Background & Objectives
Mindless eating, or the lack of awareness of the food we are consuming, has been linked to health problems attributed to unhealthy eating behaviour, including obesity. Traditional approaches used to moderate eating behavior often rely on inaccurate self-logging, manual observations or bulky equipment. Overall, there is a need for an intelligent and lightweight system which can automatically monitor eating behavior and provide feedback.
This case study looks at how researchers used Shimmer technology to develop a system that works in conjunction with real-time wristband haptic feedback to facilitate mindful eating.
The data collection system consisted of custom hardware and software paired with a Shimmer3 EMG sensor and a standard laptop computer. Participants were mounted with standard surface electrodes connected to the Bluetooth enabled Shimmer3 EMG sensor. The data collection software was developed using Shimmer’s C# API. Participants were able to self-report chews and swallows by performing a short click or long-hold of a ‘clicker’ device respectively. All data was recorded concurrently and synchronized with video footage to complement the ground truth recording via the ‘clicker’.
For the purpose of mastication, the two primary masticatory muscle groups are the masseter muscles and the temporalis muscles used predominantly to control the elevation of the mandible. In the context of EMG, the similarity of the signals from the two sites demonstrates chewing.
The data collected was filtered and processed to eliminate noise and movement artefacts. Specifically, a unidirectional Butterworth bandpass filter was applied to the EMG signal with a low cut-off frequency at 20 Hz and a high cut-off frequency at 500 Hz. The signal was then rectified using a full wave digital rectifier and normalised such that values lay within the 0-1 range. Each dataset was collected with self-reported ground truth labels.
Whilst this gave a good indication of individual chew and swallow events, it was only an approximate indicator of the signal activity ground truth and did not guarantee the identification of uniform and predictable onset and termination times. To correct this, the ground truth for each dataset underwent automatic and manual review to ensure fidelity. Firstly, automatic correction of chewing event onset and termination was applied, using threshold-based activity detection (based on the EMG of the masseter muscle). Accurate ground truth timings could then be identified, where periods of potential EMG activity intersect or lay within close temporal proximity to ground truth timestamps and used to correct ground truth. The same process was repeated for swallow ground truth correction, using submental activity.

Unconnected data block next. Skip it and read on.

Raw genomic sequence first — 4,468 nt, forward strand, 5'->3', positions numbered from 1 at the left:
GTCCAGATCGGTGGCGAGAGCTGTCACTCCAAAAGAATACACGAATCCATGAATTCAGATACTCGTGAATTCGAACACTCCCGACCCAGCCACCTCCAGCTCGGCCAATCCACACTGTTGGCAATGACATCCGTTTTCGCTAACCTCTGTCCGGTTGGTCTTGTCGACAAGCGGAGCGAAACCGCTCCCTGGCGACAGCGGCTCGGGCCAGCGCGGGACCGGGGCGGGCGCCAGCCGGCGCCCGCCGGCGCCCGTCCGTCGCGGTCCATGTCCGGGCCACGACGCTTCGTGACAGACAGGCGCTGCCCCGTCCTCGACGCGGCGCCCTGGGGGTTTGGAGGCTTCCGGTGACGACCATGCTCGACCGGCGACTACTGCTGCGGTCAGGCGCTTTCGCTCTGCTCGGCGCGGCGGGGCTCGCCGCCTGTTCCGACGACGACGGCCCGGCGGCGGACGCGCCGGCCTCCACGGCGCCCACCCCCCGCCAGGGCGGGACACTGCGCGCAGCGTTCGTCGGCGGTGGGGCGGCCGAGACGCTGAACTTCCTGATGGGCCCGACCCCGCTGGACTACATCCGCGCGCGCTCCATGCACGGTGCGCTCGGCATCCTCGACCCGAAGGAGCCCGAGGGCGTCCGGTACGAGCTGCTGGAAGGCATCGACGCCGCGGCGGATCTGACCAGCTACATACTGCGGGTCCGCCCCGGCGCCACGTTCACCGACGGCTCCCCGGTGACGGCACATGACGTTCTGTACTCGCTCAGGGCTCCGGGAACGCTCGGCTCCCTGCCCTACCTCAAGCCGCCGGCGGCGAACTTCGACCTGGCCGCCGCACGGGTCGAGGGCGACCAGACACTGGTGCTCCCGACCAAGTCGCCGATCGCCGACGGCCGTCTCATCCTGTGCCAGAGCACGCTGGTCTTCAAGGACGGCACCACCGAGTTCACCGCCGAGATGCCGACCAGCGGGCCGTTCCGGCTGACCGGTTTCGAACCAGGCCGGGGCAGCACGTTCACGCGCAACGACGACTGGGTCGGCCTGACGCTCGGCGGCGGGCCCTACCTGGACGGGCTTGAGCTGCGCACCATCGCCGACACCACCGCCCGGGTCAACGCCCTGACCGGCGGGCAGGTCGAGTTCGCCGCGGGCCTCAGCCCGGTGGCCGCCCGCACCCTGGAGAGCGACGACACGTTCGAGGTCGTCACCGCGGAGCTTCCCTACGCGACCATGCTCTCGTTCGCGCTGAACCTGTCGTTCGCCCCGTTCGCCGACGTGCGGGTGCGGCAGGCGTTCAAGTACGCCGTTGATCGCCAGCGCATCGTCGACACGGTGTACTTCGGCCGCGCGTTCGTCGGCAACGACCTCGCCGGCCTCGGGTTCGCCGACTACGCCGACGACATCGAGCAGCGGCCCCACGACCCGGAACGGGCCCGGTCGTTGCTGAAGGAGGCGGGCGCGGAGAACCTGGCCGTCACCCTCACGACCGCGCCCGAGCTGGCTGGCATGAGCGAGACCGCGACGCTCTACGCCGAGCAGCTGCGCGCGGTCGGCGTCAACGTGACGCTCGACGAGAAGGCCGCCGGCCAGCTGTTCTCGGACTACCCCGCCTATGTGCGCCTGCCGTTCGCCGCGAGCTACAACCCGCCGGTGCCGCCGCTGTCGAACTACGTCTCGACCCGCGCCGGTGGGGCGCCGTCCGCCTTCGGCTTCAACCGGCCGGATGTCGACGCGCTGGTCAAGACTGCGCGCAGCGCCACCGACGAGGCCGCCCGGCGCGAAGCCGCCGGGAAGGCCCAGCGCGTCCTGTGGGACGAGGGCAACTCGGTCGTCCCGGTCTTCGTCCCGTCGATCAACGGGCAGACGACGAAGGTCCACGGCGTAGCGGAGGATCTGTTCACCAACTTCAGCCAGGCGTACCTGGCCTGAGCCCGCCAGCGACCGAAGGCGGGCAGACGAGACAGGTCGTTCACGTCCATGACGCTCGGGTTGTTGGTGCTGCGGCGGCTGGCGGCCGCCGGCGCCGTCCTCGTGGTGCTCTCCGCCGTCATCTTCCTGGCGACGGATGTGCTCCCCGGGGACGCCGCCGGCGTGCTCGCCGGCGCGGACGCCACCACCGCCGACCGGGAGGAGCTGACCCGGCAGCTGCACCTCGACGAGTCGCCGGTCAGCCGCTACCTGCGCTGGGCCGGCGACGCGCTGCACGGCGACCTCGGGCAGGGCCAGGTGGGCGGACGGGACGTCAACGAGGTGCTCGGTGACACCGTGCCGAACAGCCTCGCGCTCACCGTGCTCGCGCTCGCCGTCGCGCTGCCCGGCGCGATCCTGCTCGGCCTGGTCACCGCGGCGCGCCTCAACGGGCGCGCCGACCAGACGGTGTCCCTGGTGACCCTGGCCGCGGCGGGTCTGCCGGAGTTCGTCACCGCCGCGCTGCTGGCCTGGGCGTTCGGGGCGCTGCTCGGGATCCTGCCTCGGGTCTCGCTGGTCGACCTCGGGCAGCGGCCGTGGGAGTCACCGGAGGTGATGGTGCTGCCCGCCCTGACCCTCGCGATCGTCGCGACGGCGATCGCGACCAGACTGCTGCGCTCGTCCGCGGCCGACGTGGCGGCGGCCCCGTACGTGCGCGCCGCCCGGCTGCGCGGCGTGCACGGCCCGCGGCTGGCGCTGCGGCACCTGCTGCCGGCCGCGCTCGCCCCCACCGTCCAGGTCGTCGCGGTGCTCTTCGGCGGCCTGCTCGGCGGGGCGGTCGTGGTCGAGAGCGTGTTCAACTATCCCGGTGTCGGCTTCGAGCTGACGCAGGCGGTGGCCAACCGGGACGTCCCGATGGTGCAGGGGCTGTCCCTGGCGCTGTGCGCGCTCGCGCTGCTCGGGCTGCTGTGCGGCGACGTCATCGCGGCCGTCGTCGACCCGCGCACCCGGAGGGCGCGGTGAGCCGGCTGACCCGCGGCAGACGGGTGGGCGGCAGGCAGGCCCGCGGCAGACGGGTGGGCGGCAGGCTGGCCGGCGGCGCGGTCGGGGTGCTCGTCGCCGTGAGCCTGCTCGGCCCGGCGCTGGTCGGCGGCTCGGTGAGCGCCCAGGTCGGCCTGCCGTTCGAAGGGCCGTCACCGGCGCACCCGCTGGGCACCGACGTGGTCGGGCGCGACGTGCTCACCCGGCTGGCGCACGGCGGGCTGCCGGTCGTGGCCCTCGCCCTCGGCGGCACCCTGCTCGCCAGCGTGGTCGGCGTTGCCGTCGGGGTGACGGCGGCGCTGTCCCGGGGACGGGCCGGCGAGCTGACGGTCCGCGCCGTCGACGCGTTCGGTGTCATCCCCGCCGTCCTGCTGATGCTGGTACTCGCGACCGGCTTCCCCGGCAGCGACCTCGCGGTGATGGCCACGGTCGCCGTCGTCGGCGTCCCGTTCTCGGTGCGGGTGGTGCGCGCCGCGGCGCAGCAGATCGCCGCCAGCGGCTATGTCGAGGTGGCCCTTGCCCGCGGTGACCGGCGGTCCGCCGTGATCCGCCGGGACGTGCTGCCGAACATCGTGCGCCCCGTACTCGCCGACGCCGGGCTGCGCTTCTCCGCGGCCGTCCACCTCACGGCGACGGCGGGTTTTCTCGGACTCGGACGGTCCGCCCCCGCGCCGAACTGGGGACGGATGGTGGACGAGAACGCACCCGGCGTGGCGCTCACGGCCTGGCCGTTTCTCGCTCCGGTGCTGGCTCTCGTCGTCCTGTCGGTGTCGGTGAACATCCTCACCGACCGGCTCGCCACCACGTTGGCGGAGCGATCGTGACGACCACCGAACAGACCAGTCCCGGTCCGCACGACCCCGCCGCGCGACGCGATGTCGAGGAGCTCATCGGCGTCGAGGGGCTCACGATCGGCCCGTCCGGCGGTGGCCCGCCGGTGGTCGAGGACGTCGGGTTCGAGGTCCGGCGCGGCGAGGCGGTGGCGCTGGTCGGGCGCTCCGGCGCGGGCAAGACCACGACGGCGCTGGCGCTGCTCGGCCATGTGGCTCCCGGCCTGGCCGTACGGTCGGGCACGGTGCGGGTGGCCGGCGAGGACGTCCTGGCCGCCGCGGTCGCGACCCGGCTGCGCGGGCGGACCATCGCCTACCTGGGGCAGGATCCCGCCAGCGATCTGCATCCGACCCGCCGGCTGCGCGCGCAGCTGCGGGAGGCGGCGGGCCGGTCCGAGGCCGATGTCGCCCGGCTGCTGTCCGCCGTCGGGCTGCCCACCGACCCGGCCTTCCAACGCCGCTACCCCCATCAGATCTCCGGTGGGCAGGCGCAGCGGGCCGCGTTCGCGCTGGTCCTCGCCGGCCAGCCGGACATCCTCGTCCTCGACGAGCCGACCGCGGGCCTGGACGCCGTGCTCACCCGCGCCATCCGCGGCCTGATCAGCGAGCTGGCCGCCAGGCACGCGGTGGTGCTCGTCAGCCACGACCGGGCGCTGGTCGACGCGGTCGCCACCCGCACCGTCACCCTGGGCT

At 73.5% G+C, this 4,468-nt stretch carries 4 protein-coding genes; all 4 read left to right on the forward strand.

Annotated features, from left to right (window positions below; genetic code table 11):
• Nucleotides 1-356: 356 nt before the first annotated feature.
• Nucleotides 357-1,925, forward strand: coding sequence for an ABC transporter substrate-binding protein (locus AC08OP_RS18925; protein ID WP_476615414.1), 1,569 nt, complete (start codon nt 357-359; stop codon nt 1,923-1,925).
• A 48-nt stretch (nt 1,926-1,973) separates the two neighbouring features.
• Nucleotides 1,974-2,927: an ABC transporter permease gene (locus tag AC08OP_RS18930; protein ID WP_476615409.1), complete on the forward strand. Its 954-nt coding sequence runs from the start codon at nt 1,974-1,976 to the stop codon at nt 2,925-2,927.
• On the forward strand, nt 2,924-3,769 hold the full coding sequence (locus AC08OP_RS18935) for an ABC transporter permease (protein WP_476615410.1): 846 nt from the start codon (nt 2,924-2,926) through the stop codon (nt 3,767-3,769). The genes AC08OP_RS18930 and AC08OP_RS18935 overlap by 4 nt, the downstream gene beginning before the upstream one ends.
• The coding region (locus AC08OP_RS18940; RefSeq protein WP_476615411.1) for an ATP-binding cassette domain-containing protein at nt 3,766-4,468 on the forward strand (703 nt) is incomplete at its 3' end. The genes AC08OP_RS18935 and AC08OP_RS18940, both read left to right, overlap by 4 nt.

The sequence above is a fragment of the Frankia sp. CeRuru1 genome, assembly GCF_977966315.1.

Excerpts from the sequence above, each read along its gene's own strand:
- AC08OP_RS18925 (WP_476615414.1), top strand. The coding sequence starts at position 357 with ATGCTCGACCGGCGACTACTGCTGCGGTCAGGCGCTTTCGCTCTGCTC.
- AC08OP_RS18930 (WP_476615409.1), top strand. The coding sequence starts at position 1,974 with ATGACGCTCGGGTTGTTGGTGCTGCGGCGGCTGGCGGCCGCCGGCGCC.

A total of 18 features were extracted across two channels of EMG and used in the classification models based on previous literature. Please contact the below email address to learn more about this.
Real-time Haptic Feedback for Mindful Eating
In the second part of this study, haptic feedback was used to provide relatively covert feedback that would not demand special attention whilst still acting to draw the attention of the users back to their eating behavior. A Microsoft band was configured to provide four different patterns of vibrations based on a normalised eating rate (between 0.0-1.0): (1) No haptic pulses (representing a ‘low’ eating rate of around 0.0-0.3), (2) Periodic individual haptic pulses (representing a ‘moderate’ eating rate of around 0.3-0.6), (3) Periodic double haptic pulses (representing a ‘high’ eating rate of around 0.6-0.8), and (4) High intensity double haptic pulses (representing a ‘very high’ eating rate of around 0.8-1.0).
This feedback system required real-time, or near real-time, detection of chewing events which could then be used to extrapolate information regarding chewing rate and providing feedback. In developing the chewing detection algorithm, the researchers computed features for each signal segment of 0.5 seconds: the mean of the signal for each segment, the standard deviation, maximum amplitude, root mean square value, integrated EMG, mean frequency, and mean frequency band power. The features were normalised using reference voluntary contractions to determine the appropriate maximal amplitude expected during eating. The reference amplitude was obtained during a short period of calibration (through eating one piece of each of the available foods) for each participant, during which the reference values were calculated.
Summary and Future Research
The detection of various eating related features may be useful for providing valuable health-related feedback. In addition to visual evaluation of health (for instance through EMG for swallowing function monitoring), feedback regarding physiological processes and physical activity has been used for treatment of certain health conditions. For example, biofeedback aims to help an individual gain voluntary control of physiological processes to help treat conditions, as part of rehabilitation following a stroke, or for helping practice swallowing rehabilitation exercises in the treatment of swallowing disorders. The technological approach that was developed has the potential for other applications, for example, providing daily feedback regarding dietary intake goals based on automated detection of intake technique which has been used in conjunction with mobile based self-report of diet for weight change goals.
Overall, the work carried out in this study has major implications for several areas of research, particularly for studying eating habits and improving our understanding of eating behavior and the various influences upon eating choices such as food selection, intake volume, and intake speed.